Consequently, topics and skills in English textbooks are aimed at enhancing students’ reading ability. Achieving an acceptable level of reading proficiency in English is the main aim of the students. Thus, it is justified that the skill focused on is the reading skill. And pre-university students were selected for this study because very few such studies have investigated this group of learners.
This study may provide an initial view of the nature and quality of the students’ multiple intelligences and how they are related to the students’ reading scores. Thus, the results can be used to make recommendations that may serve to make educators aware of ways to modify instruction and offer a variety of opportunities for learners in the classroom. Gardner (1993) states, “only if we expand and reformulate our view of what counts as human intellect will we be able to devise more appropriate ways of assessing it and more effective ways of educating it” (p. 4). Understanding the types of intelligence and their impact on learners can greatly assist educators, teachers, trainers, and instructional designers in their development and implementation of learning materials.
To the researcher’s knowledge, no considerable research has been conducted on this topic in Iran. It is hoped that the results of this study might provide EFL teachers with insights into how learners actually learn in a classroom setting. The findings and recommendations can also provide teachers with further insights into factors involved in determining a MI profile of the Iranian EFL pre-university learners.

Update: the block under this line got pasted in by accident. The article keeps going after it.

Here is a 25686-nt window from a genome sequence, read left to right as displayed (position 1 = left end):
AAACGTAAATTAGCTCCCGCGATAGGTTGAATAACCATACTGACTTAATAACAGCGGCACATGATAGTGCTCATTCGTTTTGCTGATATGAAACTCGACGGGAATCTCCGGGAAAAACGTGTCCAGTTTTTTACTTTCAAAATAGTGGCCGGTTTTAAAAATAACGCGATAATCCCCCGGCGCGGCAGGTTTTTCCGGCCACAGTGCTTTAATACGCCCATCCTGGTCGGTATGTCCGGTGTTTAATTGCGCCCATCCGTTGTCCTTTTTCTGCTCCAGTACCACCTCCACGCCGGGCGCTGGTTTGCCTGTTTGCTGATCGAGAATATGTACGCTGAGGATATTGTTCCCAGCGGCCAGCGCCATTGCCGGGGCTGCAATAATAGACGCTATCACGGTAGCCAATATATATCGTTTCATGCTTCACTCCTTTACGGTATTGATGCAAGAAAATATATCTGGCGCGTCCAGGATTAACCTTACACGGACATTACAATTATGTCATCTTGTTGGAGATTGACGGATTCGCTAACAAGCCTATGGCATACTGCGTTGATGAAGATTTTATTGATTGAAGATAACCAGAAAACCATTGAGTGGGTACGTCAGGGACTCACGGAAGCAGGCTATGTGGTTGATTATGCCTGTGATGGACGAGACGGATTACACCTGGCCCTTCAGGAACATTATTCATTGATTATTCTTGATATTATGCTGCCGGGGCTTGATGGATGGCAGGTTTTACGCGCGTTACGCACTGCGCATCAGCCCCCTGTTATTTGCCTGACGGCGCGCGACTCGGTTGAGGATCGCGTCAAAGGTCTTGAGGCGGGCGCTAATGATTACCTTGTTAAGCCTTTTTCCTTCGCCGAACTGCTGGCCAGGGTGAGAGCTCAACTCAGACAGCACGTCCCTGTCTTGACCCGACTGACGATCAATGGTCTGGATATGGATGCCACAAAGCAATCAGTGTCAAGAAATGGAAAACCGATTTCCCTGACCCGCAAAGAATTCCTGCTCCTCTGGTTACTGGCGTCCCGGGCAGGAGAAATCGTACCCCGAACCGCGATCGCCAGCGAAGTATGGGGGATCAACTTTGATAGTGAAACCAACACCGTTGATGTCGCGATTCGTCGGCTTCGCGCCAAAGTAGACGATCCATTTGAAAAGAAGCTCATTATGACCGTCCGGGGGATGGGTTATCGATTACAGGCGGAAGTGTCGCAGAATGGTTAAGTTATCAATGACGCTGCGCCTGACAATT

3. Aim of the Study
The purpose of this study is to examine whether performance in MI could predict the performance in reading competency. The other objectives are to identify the components of MI which are correlated with the reading test scores of the participants, and to determine the relationship between the multiple intelligences and reading proficiency. The study sought to answer two research questions which are reproduced here for convenience:
1. With regard to multiple intelligences and reading proficiency:
(a) Is there any relationship between multiple intelligences and reading proficiency of Iranian EFL pre-university students?
(b) Which components of multiple intelligences are correlated with the scores of the standardized reading proficiency test among Iranian EFL pre-university students?
2. Are the scores on multiple intelligences a good predictor of students’ performance in a standardized reading proficiency test?
A descriptive and ex post facto (also called causal-comparative) design was employed to ascertain relationships among the naturally occurring variables. Gall et al. (2003) suggested a causal-comparative design when natural categories have been influenced by existing variables. Ary et al. (2009) also suggest that “when an investigation involves attribute independent variables that the researcher cannot manipulate, he or she must turn to ex post facto research” (2009, p. 332). According to Ary et al .